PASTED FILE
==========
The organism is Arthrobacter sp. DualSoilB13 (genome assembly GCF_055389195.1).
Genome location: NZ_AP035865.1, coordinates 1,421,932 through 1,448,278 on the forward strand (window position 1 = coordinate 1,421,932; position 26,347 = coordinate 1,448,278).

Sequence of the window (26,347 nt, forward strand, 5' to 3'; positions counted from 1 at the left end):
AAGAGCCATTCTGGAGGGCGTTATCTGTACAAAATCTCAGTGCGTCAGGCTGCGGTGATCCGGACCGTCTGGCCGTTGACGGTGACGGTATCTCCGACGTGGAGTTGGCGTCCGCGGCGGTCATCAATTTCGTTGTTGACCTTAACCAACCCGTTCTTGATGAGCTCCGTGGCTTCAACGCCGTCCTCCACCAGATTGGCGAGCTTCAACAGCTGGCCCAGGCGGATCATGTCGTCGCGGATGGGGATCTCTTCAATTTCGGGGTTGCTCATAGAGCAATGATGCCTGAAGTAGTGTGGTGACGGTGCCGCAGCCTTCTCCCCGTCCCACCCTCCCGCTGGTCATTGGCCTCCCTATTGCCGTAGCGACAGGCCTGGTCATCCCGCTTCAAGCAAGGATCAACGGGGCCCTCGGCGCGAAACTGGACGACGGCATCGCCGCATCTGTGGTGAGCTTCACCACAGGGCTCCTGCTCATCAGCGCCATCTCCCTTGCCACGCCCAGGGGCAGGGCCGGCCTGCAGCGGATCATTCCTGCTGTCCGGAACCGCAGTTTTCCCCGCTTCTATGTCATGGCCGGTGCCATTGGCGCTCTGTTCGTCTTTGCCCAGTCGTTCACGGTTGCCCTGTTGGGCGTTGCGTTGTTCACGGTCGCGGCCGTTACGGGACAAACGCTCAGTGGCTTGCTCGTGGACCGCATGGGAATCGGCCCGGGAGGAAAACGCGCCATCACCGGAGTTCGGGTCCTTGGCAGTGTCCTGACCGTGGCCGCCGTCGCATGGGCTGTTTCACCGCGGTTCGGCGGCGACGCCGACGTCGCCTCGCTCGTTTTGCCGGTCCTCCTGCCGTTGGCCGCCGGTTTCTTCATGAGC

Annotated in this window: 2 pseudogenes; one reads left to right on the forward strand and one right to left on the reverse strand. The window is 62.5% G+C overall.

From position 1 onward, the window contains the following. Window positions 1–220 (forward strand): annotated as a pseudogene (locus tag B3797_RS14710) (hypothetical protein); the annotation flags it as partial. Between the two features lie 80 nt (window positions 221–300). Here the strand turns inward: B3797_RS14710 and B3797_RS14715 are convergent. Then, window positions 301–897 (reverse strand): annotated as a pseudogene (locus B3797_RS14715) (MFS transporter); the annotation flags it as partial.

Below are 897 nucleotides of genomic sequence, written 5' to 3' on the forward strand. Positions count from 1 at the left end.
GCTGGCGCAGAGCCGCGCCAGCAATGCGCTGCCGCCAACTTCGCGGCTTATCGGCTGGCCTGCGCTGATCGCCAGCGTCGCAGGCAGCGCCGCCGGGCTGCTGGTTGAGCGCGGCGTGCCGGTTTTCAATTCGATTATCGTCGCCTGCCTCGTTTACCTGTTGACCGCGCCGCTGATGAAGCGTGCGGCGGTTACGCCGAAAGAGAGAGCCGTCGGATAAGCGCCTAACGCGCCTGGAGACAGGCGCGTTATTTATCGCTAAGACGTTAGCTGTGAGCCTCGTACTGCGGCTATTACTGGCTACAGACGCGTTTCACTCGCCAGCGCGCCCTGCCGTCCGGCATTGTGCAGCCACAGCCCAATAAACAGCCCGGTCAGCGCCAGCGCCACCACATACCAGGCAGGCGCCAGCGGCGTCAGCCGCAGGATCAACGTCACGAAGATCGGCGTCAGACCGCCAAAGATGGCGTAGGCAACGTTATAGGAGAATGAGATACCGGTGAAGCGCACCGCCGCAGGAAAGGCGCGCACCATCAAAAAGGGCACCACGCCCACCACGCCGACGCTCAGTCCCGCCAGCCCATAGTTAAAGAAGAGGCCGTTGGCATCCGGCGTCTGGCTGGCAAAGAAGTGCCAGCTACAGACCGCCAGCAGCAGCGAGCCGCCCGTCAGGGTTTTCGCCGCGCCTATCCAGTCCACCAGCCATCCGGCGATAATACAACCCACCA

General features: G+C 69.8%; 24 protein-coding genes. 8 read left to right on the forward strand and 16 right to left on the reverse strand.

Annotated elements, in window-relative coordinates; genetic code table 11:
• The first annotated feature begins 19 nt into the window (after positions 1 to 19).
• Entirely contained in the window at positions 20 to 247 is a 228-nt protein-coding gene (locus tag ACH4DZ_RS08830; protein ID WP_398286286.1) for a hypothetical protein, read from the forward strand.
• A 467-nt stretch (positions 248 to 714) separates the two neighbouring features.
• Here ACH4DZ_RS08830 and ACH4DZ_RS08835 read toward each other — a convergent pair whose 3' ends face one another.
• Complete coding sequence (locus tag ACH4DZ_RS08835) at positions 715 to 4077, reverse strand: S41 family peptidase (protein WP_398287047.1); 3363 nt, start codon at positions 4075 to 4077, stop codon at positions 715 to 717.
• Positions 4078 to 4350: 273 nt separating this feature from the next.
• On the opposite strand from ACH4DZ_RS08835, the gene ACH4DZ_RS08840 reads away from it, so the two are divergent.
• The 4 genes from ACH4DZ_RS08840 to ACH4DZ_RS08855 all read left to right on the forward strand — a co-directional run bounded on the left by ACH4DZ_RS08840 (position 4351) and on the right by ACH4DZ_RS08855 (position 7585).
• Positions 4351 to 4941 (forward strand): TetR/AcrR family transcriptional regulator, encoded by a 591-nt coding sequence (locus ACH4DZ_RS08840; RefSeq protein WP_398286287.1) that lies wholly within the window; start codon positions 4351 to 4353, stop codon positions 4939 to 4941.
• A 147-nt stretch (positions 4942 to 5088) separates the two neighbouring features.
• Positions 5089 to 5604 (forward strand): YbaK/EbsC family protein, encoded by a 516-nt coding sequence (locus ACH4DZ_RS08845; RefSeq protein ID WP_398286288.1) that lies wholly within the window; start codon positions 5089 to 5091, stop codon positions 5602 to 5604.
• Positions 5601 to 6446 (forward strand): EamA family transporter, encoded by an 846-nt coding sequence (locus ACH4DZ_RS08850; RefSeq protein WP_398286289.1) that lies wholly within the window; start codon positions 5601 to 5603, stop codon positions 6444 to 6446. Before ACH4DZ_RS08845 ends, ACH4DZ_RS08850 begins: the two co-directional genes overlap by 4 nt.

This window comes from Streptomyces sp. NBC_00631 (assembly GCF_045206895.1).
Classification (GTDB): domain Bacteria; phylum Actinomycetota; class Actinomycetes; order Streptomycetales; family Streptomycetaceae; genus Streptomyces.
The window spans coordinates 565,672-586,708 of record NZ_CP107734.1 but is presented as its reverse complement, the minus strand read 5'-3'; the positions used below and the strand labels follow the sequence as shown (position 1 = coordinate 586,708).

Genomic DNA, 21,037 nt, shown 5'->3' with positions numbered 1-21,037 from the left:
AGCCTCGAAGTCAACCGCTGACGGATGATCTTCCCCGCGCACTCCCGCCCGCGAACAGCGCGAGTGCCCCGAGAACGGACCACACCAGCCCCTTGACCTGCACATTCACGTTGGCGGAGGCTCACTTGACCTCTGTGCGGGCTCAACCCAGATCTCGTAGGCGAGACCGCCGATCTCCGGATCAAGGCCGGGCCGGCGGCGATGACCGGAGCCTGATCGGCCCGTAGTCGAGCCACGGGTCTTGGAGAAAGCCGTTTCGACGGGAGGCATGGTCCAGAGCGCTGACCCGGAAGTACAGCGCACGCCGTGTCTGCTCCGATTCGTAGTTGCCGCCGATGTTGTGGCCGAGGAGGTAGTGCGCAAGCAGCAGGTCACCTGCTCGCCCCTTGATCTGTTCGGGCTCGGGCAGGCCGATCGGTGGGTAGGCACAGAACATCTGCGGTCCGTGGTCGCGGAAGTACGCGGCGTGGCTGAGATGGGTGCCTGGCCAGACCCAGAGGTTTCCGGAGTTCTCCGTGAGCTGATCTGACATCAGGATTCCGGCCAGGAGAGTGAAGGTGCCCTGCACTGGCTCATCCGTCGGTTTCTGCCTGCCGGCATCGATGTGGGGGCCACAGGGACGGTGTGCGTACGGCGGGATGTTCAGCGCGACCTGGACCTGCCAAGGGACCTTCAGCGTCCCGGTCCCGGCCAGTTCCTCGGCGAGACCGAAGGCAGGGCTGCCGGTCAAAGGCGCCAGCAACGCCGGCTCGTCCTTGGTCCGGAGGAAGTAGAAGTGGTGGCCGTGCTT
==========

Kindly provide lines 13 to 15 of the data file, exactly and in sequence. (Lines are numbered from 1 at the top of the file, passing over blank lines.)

• A 467-nt stretch (positions 248 to 714) separates the two neighbouring features.
• Here ACH4DZ_RS08830 and ACH4DZ_RS08835 read toward each other — a convergent pair whose 3' ends face one another.
• Complete coding sequence (locus tag ACH4DZ_RS08835) at positions 715 to 4077, reverse strand: S41 family peptidase (protein WP_398287047.1); 3363 nt, start codon at positions 4075 to 4077, stop codon at positions 715 to 717.